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CRank: Prioritizing network communities

Author: Marinka Zitnik (

Project website


This repository contains code necessary to run the CRank algorithm. CRank is an automatic unsupervised method for prioritizing network communities and identifying the most promising ones for further experimentation.

CRank can be used with any community detection method and scales to large networks. It uses only information provided by the network structure and does not require any additional external metadata or labels. However, when available, CRank can incorporate domain-specific metadata and labels to further boost performance. See our paper for details on the algorithm.

Usage: Zachary's Karate Club

Zachary's Karate Club network is a well known network, which consists of 34 nodes and 78 edges. It shows the relationships between Zachary Karate Club members. Each node represents a member of the karate club and each edge represents a ties between two members of the club.

A community detection method of user's choice takes as input the network and outputs a grouping of nodes into five communities, Cmt1, Cmt2, Cmt3, Cmt4, and Cmt5, as highlighted in the figure. Each community is given by a set of its member nodes. For example, community Cmt1 contains nodes 5, 6, 7, 11, and 17. Notice that communities Cmt2 and Cmt4 split the friendship network among the Karate Club members into two widely known factions, whereas communities Cmt1, Cmt3 and Cmt5 represent less meaningful groups of the Karate Club members.

We now prioritize the detected communities using CRank. CRank takes as input the Zachary's Karate Club network given by its edge list (switch -i:) and node-community affiliations (switch -c:). As a result, CRank prioritizes the communities by ranking them by their aggregated prioritization score and saves the resulting prioritization to a file (switch -o:).

$ ./crank -i:karate.txt -c:karate_communities.txt -o:karate_prioritization.txt


CRank assigns a score to each community and uses that score to determine the rank of a community in the final prioritization. The resulting prioritization of the five communities detected in the Zachary's network is shown in the figure below.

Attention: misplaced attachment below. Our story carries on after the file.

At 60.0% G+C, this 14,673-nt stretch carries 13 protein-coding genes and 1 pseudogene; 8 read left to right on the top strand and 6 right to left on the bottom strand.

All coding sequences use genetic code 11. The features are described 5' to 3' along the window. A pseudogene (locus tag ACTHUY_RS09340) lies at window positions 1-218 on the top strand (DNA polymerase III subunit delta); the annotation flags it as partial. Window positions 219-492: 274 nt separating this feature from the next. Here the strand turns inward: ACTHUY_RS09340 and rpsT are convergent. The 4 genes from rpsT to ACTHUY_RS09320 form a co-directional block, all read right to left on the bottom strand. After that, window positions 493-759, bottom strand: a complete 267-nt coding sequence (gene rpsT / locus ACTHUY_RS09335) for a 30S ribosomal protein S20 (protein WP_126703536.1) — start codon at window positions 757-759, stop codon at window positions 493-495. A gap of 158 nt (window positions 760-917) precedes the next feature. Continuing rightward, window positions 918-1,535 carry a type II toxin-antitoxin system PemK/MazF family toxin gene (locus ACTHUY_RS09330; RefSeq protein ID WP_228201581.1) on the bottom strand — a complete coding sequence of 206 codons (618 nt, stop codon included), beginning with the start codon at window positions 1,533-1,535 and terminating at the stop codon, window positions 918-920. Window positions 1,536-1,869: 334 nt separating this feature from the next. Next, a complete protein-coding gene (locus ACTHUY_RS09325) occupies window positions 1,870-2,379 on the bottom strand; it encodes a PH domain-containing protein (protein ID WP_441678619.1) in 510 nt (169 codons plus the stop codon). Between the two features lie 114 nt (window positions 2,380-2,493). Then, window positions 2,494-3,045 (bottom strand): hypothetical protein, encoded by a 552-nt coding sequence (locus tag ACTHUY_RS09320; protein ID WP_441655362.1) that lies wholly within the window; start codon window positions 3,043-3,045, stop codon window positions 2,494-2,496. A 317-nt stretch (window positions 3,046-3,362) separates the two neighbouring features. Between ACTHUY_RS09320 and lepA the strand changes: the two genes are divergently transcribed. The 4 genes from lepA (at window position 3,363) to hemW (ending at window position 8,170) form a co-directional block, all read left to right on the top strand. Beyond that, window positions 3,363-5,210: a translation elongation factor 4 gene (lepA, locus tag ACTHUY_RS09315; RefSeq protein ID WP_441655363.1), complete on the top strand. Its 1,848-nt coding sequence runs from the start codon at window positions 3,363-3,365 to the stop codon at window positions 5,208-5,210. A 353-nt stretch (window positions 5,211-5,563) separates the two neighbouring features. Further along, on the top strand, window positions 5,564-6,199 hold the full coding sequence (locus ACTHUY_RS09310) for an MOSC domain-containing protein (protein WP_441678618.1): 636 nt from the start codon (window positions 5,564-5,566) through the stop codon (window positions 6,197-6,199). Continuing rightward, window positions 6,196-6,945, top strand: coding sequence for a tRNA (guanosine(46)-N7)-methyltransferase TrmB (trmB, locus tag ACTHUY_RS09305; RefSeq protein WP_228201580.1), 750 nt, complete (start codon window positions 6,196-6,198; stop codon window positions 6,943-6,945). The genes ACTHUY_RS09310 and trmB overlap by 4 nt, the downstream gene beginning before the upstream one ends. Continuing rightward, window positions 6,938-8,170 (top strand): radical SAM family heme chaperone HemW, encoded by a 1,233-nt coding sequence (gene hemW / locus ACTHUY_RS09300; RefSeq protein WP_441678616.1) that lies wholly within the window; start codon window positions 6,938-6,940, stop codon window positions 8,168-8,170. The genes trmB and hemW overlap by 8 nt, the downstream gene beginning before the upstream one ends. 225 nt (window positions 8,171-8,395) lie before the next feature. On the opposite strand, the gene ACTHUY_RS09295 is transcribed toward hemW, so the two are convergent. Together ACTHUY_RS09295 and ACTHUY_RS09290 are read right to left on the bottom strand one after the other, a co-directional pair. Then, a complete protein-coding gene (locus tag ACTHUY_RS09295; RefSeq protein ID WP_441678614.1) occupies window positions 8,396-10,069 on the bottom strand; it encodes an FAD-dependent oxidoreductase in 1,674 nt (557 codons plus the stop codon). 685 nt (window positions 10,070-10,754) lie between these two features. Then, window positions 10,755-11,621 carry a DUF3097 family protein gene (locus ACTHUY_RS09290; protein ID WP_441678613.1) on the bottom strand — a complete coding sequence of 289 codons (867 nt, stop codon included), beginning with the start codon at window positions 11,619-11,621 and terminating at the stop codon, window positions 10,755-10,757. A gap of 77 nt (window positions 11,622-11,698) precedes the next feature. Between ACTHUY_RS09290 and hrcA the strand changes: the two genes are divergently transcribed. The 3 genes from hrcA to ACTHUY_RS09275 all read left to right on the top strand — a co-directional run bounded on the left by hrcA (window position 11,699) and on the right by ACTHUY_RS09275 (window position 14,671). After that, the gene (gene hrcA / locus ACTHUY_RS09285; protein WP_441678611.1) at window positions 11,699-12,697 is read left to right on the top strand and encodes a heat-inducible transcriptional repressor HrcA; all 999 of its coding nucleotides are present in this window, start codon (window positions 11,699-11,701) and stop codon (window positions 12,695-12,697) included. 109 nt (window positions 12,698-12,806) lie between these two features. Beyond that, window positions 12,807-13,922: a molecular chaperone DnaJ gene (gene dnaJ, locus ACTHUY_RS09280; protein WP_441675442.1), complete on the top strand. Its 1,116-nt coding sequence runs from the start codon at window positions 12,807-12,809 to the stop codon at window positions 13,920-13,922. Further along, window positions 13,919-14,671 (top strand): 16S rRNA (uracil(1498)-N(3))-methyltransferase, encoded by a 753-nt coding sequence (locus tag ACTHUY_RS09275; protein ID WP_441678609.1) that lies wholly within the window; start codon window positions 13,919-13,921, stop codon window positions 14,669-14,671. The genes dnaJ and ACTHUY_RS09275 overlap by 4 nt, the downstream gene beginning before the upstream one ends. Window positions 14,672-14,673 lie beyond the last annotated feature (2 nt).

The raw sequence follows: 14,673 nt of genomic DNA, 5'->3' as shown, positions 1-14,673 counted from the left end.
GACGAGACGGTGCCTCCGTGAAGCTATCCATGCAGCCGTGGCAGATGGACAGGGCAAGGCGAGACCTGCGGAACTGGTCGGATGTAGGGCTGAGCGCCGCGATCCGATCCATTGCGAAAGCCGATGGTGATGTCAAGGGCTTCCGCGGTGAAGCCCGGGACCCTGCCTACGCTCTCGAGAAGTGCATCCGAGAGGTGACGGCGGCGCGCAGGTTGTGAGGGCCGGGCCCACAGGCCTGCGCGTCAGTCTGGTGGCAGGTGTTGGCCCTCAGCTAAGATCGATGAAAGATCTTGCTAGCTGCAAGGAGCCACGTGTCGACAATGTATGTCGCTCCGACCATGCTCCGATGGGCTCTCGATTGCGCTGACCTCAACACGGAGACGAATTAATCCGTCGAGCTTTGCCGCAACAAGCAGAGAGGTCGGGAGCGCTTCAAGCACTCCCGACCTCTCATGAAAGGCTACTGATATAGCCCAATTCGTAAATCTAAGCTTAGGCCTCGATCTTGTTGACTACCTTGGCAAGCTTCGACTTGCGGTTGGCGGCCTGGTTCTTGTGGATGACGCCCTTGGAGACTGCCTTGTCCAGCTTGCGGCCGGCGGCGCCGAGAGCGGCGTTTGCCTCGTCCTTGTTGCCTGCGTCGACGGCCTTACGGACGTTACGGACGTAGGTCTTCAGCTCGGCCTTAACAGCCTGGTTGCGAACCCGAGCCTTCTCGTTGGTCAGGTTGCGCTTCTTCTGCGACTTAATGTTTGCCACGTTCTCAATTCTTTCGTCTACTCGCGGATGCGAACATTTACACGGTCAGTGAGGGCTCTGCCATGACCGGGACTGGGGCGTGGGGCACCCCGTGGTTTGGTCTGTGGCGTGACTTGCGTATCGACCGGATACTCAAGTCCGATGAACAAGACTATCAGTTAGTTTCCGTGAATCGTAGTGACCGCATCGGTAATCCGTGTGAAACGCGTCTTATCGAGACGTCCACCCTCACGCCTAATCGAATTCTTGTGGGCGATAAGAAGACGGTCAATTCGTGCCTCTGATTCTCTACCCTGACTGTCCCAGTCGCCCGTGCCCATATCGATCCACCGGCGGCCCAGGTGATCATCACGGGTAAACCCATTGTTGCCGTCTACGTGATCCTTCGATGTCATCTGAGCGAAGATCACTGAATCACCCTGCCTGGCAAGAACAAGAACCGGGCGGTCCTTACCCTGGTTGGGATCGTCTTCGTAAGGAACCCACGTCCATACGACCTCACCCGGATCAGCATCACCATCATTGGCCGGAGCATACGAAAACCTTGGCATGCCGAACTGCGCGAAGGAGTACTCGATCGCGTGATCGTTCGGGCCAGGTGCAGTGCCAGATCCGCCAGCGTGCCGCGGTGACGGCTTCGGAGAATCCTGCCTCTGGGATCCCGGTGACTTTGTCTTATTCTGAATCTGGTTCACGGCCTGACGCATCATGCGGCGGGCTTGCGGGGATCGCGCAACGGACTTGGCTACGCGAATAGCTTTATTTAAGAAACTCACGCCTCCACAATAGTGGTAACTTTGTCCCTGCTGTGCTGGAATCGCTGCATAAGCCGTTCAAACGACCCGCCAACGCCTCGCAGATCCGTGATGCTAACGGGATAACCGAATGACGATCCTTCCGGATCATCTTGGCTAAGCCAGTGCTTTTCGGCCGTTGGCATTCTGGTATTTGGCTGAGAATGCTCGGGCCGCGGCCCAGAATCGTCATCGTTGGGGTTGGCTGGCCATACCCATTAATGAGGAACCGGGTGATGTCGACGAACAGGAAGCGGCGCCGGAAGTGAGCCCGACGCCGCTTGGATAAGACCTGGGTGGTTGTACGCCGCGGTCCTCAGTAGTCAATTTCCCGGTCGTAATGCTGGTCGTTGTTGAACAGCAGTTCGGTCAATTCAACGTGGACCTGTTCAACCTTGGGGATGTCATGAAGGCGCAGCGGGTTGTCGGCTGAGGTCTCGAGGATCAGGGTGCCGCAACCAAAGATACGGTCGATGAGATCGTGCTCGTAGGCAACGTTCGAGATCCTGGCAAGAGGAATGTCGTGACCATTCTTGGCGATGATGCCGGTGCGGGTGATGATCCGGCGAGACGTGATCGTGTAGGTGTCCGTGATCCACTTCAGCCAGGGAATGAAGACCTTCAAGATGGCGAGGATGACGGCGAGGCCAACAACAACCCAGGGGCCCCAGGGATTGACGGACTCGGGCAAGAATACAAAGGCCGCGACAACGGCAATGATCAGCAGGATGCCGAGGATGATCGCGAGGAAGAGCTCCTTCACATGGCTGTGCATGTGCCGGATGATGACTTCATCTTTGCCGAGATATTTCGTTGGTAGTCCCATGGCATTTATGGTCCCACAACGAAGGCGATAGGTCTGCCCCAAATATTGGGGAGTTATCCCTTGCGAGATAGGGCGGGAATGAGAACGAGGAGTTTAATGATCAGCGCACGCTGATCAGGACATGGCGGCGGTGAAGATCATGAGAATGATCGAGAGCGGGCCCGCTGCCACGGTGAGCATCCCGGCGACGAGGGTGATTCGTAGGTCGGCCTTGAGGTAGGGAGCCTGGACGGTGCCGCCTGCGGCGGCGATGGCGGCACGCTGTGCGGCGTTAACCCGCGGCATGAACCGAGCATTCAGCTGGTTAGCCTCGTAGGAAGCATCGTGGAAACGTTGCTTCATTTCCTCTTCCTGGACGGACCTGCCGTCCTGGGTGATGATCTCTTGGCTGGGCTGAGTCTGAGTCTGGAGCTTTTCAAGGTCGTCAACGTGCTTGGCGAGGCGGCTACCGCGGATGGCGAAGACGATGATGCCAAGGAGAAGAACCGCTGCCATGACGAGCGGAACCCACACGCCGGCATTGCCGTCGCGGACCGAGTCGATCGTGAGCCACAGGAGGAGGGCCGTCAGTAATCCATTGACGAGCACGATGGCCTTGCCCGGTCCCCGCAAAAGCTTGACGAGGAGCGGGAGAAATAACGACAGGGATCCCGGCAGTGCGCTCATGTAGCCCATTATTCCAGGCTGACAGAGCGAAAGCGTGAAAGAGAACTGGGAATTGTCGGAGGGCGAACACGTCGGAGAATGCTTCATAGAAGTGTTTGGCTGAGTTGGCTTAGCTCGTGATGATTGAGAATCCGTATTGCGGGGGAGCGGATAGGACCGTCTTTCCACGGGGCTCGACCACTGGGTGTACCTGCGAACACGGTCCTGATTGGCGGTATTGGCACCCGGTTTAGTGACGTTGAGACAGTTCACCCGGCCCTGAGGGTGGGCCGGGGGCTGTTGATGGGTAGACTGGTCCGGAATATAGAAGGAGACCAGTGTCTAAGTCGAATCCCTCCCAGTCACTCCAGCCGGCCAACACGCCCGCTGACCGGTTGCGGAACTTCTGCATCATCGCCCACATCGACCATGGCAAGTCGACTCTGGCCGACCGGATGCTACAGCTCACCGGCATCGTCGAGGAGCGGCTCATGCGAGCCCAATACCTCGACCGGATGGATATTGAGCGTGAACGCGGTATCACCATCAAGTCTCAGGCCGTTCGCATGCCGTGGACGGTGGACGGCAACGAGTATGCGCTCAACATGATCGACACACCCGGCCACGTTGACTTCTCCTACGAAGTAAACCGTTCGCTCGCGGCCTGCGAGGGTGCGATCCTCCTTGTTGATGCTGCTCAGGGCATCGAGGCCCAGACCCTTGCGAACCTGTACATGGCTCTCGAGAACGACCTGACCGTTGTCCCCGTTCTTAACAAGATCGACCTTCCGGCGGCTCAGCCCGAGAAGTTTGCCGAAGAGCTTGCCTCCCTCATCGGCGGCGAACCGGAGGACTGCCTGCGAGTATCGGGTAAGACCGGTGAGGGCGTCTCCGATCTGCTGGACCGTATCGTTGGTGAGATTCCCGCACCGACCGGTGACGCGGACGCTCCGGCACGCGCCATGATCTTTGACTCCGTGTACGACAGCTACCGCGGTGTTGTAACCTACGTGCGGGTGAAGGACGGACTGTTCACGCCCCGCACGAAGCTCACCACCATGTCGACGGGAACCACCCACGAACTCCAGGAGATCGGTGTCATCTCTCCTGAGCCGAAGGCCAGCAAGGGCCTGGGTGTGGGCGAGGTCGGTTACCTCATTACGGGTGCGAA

Communities Cmt4 and Cmt2 are placed at the top of the ranking, indicating that Cmt4 and Cmt2 are most promising communities for follow-up investigation. In contrast. Cmt5 is ranked last, 5 out of 5, suggesting that Cmt5 is the least promising community. Indeed, Cmt4 and Cmt2 correspond to two groups of people into which the karate club split after an argument between two teachers, a fact that is well known in the literature but that was not used for prioritization.

Notice that CRank allows the input to consist of only network and community affiliation data, given by switches -i: and -c:, respectively. As a result, CRank can be used with non-statistical community detection methods.

See the project website for more examples of usage.


If you find CRank useful for your research, please consider citing this paper:

  title     = {Prioritizing Network Communities},
  author    = {Zitnik, Marinka and Sosic, Rok and Leskovec, Jure},
  journal   = {Nature Communications},
  volume    = {9},
  number    = {1},
  pages     = {2544},
  year      = {2018}


Please send any questions you might have about the code and/or the algorithm to

This code implements several different variants, including the option to include user-specific community metrics and labels. Many prioritization variants are possible and what works best might depend on a concrete use case.


CRank code is tested under Mac OS X, Linux and Windows systems.

This is a C++ implementation. To compile the code, do:

$ cd crank
$ make all

CRank relies on SNAP, a general-purpose network analysis and graph mining library.

The code also includes, a simple Python implementation of CRank's rank aggregation algorithm.


Decagon is licensed under the MIT License.